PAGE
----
Leaving aside the fact that the Immigration Policy Center is an advocacy organization dedicated to promoting large-scale immigration, the numbers are not that impressive. Latinos now make up about 16 percent of the U.S. population, but their $1.5 trillion purchasing power represents only about 10 percent of the total purchasing power of people in the U.S. In addition, some $50 billion a year in remittances sent by immigrant workers to relatives in their home countries flows out of the U.S. economy each year. If the same wages had been earned by native workers, most of that money would likely have remained in the U.S. economy spurring job growth, tax revenues and other benefits.
8. Immigration reform legislation like the DREAM Act reduces the deficit. According to the nonpartisan Congressional Budget Office, under the 2010 House-passed version of the DREAM Act, the federal deficit would be reduced by $2.2 billion over ten years because of increased tax revenues.
When a number is really small, the best thing to do is to multiply it by ten and project it over the course of a decade. $2.2 billion over ten years works out to a $220 million reduction in the federal deficit. The federal deficit for the current fiscal year is projected to be $1.17 trillion. Thus the DREAM Act “bonanza” would close the gap by about 1/88th of 1 percent. Of course the CBO estimate does not look at how the budget deficit might be affected if laws against illegal immigration were enforced and many jobs now held by illegal aliens were filled by legal U.S. workers.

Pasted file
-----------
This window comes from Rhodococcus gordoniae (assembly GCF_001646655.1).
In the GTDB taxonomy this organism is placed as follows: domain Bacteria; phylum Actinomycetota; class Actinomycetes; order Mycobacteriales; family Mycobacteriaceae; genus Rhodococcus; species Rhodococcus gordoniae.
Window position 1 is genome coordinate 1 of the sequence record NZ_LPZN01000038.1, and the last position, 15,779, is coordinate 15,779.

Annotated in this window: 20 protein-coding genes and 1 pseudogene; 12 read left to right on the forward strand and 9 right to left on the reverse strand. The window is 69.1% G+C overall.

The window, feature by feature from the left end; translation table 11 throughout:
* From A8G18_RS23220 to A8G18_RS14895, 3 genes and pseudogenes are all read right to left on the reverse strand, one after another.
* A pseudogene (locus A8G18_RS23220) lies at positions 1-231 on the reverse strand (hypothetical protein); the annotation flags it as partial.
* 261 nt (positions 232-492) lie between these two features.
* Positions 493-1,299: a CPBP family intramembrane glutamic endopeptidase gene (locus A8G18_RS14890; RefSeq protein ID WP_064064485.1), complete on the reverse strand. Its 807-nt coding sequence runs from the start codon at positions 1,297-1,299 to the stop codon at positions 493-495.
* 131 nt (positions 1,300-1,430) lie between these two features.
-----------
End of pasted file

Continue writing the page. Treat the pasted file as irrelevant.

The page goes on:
9. Comprehensive immigration reform would create jobs. Comprehensive immigration reform could support and create up to 900,000 new jobs within three years of reform from the increase in consumer spending, according to the Center for American Progress.
The Center for American Progress is a highly partisan and avowed advocacy group promoting amnesty for illegal aliens. For one thing, the number of illegal aliens in the U.S. is conservatively estimated to be about 11 million, about 12 times the number of jobs that CAP claims would be created by legalizing them. Moreover, even if CAP’s projections are to be believed, the raw figure says nothing about the quality of the jobs that they claim would be created. Given the poor education and job skills of most illegal aliens, these would likely be low-paying jobs that would require American taxpayers to heavily subsidize the workers and their dependents
10. Comprehensive immigration reform would increase America’s GDP. The nonpartisan Congressional Budget Office found that even under low investment assumptions, comprehensive immigration reform would increase GDP by between 0.8 percent and 1.3 percent from 2012 to 2016.
Aside from the fact that the percentage boost to GDP, over a four-year period would be insignificant, GDP by itself is a very poor indicator of the health of an economy. The raw GDP numbers tell us nothing about how wealth and income are distributed across the population.